DALLAS — Iowa State is holding its team media day on Aug. 10, but those of us who couldn't wait any longer have ventured to the sparkling Omni Hotel, down the road from Dealy Plaza, to take our best shot at gathering some football headlines.
Here are five questions I'm looking for answers to.
Tough to Begin With
It will take a whale of a coaching job to keep this team motivated and inspired through the first half of the season. The schedule, in typical ISU fashion, is brutal. The Cyclones kick things off against three-time defending FCS champ North Dakota State University, face Iowa on the road and host a successful MAC program in Toledo.
But we've talked about that before. Let's hit on the Big 12. Its round robin, survival-of-the-fittest competition is the reason for its "One True Champion" slogan. Everybody plays everybody, but some teams still have easier schedules, based on byes and how the calendar shakes out.
We're about to get into the nuts and bolts of why ISU's conference schedule is so hard, but here's one quirky fact: The Cyclones have three byes during the Big 12 season, before Baylor, Oklahoma and Texas Tech. All three games are at home. But you know what? Both Baylor and Oklahoma have byes before they play Iowa State, too. So instead of catching a sleeping giant, the Cyclones instead face a rested, hungry giant. Twice.
The Sooners were picked to win the Big 12 by the media, so for this below chart we've assigned them the number 10, of 10 schools. Baylor, projected to finish second, has the number nine. Iowa State, supposed to finish second-to-last, has the number two. With these assigned numbers, we've tabulated strength of schedule in an easy-to-read manner: The bigger the number, the better the team.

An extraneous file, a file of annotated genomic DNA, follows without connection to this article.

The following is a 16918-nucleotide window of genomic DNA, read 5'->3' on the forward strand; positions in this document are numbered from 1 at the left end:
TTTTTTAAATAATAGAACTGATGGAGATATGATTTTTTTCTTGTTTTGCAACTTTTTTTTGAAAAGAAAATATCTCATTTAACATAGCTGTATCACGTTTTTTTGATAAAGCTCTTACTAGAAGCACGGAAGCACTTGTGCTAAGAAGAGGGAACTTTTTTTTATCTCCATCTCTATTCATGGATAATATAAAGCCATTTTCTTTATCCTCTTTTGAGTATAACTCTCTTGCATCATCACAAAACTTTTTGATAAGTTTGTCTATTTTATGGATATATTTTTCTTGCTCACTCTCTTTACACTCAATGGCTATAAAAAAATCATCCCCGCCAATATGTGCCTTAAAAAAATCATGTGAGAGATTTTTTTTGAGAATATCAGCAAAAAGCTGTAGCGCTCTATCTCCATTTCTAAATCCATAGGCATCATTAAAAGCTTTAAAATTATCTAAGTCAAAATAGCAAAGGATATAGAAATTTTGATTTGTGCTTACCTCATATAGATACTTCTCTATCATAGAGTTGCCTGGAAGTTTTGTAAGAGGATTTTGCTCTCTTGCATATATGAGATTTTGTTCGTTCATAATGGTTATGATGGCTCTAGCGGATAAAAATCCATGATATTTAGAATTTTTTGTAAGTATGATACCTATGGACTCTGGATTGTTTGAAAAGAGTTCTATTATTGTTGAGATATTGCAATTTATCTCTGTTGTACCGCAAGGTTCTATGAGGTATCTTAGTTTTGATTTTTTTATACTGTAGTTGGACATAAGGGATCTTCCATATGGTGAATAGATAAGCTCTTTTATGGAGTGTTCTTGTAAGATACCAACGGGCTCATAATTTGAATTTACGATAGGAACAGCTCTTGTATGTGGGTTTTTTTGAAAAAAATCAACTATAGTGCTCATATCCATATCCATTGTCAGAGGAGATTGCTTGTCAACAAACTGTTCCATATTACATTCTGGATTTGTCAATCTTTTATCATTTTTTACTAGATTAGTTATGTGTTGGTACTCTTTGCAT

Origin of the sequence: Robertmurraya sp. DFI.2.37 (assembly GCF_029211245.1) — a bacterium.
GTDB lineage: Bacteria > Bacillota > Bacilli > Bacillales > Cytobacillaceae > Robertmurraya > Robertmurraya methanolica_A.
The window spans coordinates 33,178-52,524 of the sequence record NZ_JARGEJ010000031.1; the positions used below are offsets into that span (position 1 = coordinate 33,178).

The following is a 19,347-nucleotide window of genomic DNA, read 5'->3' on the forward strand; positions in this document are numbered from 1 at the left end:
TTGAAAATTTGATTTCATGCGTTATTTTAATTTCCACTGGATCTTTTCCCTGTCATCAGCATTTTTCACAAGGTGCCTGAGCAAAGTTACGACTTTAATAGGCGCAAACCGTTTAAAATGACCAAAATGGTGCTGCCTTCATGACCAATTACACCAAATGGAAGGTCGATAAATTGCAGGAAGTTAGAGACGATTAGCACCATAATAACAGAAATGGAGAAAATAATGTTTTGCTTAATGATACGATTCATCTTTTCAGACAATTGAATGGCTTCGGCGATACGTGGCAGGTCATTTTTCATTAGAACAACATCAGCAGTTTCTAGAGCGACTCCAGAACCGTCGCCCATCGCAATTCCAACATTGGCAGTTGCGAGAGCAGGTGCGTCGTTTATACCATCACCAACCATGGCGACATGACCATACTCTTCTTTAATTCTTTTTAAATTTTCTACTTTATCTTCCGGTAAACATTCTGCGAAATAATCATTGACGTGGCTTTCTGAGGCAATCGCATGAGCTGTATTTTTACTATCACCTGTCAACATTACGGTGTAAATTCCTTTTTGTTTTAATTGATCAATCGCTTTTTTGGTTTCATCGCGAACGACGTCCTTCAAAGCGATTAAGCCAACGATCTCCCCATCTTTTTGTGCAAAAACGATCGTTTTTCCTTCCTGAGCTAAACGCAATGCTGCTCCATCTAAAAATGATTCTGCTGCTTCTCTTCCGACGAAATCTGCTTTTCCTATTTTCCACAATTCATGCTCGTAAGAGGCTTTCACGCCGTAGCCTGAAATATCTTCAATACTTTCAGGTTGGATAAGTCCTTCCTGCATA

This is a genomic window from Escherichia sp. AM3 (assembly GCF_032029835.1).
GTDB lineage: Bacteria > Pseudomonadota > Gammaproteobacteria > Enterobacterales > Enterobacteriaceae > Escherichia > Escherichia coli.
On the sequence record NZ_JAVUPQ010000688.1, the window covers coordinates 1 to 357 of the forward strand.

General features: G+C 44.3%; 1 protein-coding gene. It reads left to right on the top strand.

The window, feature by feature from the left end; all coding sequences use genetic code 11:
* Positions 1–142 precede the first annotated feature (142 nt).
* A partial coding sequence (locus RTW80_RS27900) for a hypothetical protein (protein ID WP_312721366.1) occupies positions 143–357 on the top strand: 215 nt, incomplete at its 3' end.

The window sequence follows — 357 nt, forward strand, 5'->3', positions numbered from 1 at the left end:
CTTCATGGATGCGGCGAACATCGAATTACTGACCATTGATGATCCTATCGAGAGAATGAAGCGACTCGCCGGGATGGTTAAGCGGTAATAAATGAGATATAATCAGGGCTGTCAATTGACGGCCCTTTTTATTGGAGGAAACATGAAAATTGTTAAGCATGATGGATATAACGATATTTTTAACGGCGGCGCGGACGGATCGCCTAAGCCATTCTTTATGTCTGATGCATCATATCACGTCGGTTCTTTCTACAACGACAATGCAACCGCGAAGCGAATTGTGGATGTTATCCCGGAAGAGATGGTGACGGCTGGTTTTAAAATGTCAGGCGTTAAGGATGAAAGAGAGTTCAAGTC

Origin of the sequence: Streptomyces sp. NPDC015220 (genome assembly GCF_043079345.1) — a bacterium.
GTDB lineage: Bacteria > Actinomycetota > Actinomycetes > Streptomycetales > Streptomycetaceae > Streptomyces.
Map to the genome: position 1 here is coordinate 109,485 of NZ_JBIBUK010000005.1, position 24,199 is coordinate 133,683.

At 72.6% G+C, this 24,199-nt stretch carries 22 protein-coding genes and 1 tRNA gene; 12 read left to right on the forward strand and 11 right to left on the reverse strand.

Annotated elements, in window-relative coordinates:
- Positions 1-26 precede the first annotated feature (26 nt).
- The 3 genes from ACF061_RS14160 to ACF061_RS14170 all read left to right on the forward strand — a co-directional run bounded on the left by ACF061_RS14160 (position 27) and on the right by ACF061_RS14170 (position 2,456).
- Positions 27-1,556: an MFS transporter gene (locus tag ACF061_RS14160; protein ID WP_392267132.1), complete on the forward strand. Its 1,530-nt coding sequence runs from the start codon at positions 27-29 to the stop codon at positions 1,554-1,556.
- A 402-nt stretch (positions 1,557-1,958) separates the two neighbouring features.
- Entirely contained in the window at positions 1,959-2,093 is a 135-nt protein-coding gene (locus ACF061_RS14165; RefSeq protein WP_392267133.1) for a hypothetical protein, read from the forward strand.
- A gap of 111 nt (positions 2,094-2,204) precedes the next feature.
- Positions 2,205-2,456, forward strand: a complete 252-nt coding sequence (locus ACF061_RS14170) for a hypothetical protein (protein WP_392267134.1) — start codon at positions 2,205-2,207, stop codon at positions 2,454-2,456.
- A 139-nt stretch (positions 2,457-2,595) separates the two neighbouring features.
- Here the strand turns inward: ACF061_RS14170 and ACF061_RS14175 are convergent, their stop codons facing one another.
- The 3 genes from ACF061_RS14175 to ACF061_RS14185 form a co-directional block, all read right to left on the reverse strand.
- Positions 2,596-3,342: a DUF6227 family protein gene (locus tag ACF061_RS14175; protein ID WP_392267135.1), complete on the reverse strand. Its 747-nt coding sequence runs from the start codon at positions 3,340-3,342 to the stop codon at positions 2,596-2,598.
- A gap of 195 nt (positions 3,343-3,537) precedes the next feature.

There are a lot more big numbers at the beginning of this image.
Another metric: The average ranking of the first four teams on ISU's conference schedule and the last four, with Oklahoma a true divider at the halfway point on Nov. 1. As with the above number, the more highly-regarded teams have the higher number.
First half: 7.5.
Second half: 3.25.
So, if we round down, Iowa State is basically playing Texas four consecutive times to open the conference season. After a home contest against Oklahoma, the Cyclones get (basically) West Virginia four straight times to finish off the season.
Texas Tech (5)
So my question: How do you plan to navigate through that?
Jeff Woody Can't Come Anymore, So Who's Here?
Who's Not Here?
Well, a lot of guys aren't here, but I thought it was somewhat eye-opening that Quenton Bundrage didn't get an invite to Media Days after a nine-touchdown senior season. Perhaps it's that Bundrage is a junior. At any rate, it gives us an excuse to talk about the hot-and-cold talent, who's either a really good wide receiver or just the best wide receiver on a lousy offense.
It's somewhat amazing Bundrage posted the numbers he did in 2013 despite the quarterback troubles, and it could mean Bundrage is in store for a monster 2014, assuming the QB situation is at least a little better and new coordinator Mark Mangino handles a better grasp over the offense than Courtney Messingham.